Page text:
Green is good—especially if you're having a baby, new research shows.
Babies born to moms who live in areas with lots of grass and trees are more likely to be born healthy—and at 40 weeks—than those born to mothers who live in cities with less green space, according to a study from Oregon State University and the University of British Columbia.
The study looked at 64,000 births and found that very preterm births were 20 percent lower for moms who lived in greener neighborhoods. Moderate preterm births were lower, too—by 13 percent.
You might be thinking that factors like noise, pollution, and neighborhood income would play more of a role in a baby's weight and delivery time, but the researchers actually adjusted results to leave out those factors and even still, it was all about the greenery.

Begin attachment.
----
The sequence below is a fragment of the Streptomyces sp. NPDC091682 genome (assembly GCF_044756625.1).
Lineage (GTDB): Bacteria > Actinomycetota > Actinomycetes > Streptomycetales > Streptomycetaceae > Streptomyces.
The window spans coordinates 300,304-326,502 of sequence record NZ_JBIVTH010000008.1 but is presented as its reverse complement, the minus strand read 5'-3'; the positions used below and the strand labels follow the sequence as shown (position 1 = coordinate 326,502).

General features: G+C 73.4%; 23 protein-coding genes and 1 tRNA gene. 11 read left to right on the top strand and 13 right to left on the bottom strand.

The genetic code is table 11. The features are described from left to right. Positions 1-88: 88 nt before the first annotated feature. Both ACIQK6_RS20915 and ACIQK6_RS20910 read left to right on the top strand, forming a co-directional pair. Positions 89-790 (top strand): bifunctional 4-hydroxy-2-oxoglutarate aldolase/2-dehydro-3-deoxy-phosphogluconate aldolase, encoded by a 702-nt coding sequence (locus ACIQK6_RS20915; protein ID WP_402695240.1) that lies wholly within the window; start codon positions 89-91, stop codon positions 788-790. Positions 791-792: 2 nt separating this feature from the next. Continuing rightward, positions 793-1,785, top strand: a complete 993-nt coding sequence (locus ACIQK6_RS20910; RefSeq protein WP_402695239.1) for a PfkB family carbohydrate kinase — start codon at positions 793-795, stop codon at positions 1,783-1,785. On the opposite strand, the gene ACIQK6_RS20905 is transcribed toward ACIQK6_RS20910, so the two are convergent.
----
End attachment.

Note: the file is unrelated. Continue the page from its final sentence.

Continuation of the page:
"This was a surprise," said Perry Hystad, an environmental epidemiologist in the College of Public Health and Human Sciences at Oregon State and lead author of the study, in a press release. "We expected the association between greenness and birth outcomes to disappear once we accounted for other environmental exposures such as air pollution and noise. The research really suggests that greenness affects birth outcomes in other ways, such as psychologically or socially."
While researchers aren't sure what it is specifically about the amount of green space that helps to develop a healthy baby, there is speculation that living in that sort of environment could reduce stress and depression, or provide more opportunities for social interaction for soon-to-be-moms.
Babies that are born preterm or are underweight at birth can have more developmental and health problems as they grow older.
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Photo of baby in grass courtesy of Shutterstock.